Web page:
Education Is Our Business
Last month the D.C. Chamber of Commerce devoted its annual business summit to the city's public schools and to ways that businesses in the city could assist them. The chamber focused on the schools because the D.C. economy depends on their quality.
On the surface, the D.C. economy appears to be in good shape because job creation is outstripping that of equivalent U.S. cities. However, finding D.C. residents who are qualified to fill these jobs has become a problem. Unlike most jurisdictions, the District has more jobs than residents.
Unfortunately, suburbanites with advanced educations and skills, not city residents, are being tapped to fill many positions. Between 2000 and 2005 Washington added more than 30,000 jobs, but the number of employed D.C. residents actually fell by about 13,000. Simply put, D.C. residents are not participating in the economic growth of their city because they lack job skills to do so.
Forty-one percent of the city's unemployed are between the ages of 20 and 29, which is hardly shocking given that 44 percent of D.C. adults have less than a high school education and about 38 percent cannot read at even the fourth-grade level. If the District were a state, on that measure it would rank dead last in the country.
Strengthening the city's public schools is a prerequisite to building a competitive resident workforce. About 60 percent of the 47,000 new jobs projected for the District in the next decade are expected to require more than a high school education. Unless city residents acquire the skills to compete, the gap between job requirements and job skills could lead to a social disaster for Washington, with ramifications for the crime rate, the infant mortality rate and the health of residents.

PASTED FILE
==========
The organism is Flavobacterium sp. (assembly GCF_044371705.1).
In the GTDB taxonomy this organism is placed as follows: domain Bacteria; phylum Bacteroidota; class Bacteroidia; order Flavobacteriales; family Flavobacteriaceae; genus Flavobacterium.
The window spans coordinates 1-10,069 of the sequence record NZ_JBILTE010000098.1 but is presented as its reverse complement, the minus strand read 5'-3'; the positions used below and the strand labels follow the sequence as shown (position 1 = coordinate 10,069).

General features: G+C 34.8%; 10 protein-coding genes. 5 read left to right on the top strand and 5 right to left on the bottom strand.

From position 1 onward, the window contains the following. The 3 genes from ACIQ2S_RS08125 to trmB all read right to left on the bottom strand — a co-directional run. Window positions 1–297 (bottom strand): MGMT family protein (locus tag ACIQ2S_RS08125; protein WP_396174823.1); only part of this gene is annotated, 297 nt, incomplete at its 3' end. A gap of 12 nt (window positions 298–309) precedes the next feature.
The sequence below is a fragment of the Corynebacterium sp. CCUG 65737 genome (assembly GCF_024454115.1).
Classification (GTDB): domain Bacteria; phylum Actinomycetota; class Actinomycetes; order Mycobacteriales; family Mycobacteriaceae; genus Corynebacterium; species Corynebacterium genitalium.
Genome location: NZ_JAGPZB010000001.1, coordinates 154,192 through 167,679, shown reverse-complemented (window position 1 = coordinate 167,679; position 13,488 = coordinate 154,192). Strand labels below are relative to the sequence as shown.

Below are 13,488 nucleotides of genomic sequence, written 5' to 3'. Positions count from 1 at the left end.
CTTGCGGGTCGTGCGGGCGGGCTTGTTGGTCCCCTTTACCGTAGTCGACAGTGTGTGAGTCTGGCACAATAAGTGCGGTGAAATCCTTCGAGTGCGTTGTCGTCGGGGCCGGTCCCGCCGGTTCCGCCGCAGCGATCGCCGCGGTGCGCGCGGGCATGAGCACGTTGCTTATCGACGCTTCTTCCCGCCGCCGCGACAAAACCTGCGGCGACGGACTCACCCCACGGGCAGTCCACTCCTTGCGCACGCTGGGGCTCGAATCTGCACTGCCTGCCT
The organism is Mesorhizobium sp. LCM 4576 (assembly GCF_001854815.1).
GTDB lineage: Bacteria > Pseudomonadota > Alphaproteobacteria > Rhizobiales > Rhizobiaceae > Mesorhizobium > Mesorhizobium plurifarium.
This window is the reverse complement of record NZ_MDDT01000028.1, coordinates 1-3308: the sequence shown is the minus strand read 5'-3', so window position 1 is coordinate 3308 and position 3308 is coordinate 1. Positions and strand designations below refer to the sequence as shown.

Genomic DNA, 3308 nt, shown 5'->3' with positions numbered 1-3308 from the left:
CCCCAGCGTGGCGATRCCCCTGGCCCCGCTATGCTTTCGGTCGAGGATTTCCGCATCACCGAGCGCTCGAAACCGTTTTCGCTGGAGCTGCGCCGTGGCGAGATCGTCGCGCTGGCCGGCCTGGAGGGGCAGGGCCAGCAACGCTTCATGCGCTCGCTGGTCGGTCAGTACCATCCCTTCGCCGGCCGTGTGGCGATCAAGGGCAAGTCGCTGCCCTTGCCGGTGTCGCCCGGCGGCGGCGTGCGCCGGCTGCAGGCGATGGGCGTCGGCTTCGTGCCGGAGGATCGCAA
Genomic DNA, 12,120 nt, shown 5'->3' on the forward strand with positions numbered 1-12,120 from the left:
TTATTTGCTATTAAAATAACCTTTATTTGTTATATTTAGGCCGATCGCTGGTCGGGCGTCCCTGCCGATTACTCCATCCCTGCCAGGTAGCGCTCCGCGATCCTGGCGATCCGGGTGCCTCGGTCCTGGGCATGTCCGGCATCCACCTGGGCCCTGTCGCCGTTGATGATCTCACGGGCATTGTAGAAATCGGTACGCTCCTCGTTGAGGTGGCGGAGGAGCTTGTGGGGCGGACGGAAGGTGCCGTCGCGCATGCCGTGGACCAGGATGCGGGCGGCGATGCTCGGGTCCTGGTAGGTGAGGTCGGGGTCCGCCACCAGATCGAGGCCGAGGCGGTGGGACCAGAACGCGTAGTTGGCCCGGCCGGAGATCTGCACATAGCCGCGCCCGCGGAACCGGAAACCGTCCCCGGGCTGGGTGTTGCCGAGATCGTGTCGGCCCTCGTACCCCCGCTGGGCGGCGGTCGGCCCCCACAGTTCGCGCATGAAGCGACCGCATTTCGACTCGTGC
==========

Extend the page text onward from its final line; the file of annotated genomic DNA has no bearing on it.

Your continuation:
On the economic front, the transfer of salary and wage income from the District to the suburbs is substantial and growing. In 2005 each job outsourced to Maryland or Virginia is estimated to have cost the District $80,865. If the District's share of jobs created since 2000 had held steady, rather than declining, the District would have gained nearly 9,000 new resident workers instead of losing more than 13,000. Almost 22,000 more District residents would be employed. Multiply that figure by the $80,865 that each job represents, and the District probably has lost almost $2 billion in potential income each year, money that could have generated more than $107 million in income tax revenue annually.
To start a turnaround on the schools, the District and businesses should work together to develop a certificate-of-employability program, which would certify that a student has the skills to go to work. The city's summer jobs program also should be revamped to include a summer jobs institute. Businesses further should coordinate a volunteer bank to match the needs of schools and students with business resources.
But these ideas are only a beginning. For far too long, the school system has been caught up in useless haggling among the D.C. School Board, the unions and elected political leaders. This must stop. Worse, the system has been a sinecure for a bloated bureaucracy. This must end, too.
Until now, business leaders have stood by and neither demanded better results nor offered coordinated assistance. Business leaders typically are impatient, demanding accountability and results. They have a statistical method for measuring results. That approach can grate on educators who work in a field in which process usually trumps short-term statistics.
Business leaders and educators must make learning one another's languages a priority so that they can set objective goals for the schools together. The District cannot afford to keep frittering away opportunity.
-- Stephen W. Porter
is a senior partner of the law firm
Arnold & Porter and chairman of the D.C. Chamber of Commerce.